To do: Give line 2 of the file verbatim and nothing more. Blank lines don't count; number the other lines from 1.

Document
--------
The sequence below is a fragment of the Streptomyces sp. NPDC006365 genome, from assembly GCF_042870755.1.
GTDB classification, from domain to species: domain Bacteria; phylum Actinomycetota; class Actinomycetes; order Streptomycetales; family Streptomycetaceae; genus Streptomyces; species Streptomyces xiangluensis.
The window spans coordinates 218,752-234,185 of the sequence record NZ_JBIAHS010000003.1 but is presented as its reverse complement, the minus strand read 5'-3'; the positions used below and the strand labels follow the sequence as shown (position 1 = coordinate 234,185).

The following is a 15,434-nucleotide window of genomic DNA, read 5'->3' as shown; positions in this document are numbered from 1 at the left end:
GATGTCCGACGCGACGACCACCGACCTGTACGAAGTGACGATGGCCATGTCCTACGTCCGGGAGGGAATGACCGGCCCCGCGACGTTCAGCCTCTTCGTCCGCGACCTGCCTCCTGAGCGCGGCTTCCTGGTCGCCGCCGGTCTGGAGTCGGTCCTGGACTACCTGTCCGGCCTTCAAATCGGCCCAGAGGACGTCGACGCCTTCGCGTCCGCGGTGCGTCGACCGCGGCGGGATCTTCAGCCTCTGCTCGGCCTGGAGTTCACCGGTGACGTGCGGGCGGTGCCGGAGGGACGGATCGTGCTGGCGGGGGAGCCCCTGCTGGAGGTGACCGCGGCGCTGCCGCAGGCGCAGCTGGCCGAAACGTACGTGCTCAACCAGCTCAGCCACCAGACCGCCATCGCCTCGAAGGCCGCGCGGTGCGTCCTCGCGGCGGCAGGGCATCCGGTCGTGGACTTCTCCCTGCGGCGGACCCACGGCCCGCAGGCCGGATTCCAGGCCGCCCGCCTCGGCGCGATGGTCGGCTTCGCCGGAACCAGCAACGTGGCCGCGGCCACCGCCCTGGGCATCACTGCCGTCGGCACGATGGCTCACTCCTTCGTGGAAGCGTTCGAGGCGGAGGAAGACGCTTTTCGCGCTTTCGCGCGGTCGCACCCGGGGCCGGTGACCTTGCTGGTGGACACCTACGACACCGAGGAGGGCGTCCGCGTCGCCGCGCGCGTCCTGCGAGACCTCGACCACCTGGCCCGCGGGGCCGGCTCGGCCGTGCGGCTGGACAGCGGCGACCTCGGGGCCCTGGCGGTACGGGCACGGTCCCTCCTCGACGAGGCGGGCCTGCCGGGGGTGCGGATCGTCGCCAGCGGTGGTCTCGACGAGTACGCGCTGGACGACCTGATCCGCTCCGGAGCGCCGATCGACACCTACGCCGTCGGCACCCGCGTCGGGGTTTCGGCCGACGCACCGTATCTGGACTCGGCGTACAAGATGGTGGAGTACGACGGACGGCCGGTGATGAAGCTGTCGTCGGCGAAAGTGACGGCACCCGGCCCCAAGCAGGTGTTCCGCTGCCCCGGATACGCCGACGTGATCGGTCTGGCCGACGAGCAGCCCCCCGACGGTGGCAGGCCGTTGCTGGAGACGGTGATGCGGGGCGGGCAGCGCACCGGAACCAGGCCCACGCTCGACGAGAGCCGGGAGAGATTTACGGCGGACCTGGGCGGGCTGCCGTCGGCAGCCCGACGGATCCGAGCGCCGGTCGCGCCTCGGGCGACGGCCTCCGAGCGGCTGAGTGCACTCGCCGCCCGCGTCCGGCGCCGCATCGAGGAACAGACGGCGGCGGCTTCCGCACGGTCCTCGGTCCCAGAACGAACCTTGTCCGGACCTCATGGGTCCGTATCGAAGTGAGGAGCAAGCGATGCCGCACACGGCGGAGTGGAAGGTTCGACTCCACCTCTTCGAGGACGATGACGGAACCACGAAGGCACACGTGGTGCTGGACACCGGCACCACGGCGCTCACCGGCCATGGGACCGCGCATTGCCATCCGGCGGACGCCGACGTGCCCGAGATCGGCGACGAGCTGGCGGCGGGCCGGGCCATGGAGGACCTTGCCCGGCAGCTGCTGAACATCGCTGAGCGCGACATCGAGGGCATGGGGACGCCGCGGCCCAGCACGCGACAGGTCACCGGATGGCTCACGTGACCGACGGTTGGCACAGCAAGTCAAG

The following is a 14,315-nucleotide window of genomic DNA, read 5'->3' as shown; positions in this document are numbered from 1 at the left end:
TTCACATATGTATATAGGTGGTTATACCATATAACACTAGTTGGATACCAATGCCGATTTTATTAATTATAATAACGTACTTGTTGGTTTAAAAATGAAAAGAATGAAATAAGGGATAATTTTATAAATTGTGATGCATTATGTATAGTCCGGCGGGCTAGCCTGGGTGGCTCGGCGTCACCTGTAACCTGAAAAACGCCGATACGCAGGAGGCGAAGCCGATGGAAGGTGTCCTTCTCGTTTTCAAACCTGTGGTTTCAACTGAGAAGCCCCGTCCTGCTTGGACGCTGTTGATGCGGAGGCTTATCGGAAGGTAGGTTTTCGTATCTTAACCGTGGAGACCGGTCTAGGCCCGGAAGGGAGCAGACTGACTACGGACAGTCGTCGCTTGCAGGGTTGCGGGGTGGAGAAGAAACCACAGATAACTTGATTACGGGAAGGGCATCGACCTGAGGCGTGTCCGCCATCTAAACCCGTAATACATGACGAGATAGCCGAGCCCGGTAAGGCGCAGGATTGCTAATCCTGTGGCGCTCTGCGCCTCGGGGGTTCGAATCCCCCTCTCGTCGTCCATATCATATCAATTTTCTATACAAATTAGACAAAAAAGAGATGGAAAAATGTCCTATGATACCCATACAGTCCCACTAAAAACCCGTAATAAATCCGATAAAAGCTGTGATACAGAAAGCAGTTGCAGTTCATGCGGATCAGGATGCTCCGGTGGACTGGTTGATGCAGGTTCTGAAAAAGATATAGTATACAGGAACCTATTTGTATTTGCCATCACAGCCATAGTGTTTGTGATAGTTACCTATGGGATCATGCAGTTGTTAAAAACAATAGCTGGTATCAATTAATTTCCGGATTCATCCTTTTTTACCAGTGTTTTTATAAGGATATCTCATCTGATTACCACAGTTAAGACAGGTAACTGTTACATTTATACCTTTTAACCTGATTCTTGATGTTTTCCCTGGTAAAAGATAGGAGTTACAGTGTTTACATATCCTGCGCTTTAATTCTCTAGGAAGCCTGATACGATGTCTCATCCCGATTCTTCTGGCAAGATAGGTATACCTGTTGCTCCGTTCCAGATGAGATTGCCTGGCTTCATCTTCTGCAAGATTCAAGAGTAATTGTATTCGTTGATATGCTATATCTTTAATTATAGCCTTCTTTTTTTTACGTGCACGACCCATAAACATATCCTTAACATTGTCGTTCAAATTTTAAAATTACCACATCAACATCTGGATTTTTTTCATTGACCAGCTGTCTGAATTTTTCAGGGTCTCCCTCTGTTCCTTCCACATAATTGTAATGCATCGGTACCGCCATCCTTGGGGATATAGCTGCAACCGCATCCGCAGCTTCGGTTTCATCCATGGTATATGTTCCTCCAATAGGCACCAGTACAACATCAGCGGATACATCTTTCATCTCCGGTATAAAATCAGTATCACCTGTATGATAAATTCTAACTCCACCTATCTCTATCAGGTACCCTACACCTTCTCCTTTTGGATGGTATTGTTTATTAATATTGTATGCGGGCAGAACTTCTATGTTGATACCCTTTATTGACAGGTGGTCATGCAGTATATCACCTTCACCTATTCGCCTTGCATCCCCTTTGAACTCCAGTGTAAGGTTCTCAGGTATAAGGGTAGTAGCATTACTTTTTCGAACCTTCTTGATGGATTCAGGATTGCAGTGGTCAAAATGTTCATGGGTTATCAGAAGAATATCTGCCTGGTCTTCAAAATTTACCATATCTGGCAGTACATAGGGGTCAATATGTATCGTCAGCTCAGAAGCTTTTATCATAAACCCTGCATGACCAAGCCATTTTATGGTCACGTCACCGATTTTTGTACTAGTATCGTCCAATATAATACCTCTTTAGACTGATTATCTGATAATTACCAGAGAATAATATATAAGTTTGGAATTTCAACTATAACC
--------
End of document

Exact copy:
GTDB classification, from domain to species: domain Bacteria; phylum Actinomycetota; class Actinomycetes; order Streptomycetales; family Streptomycetaceae; genus Streptomyces; species Streptomyces xiangluensis.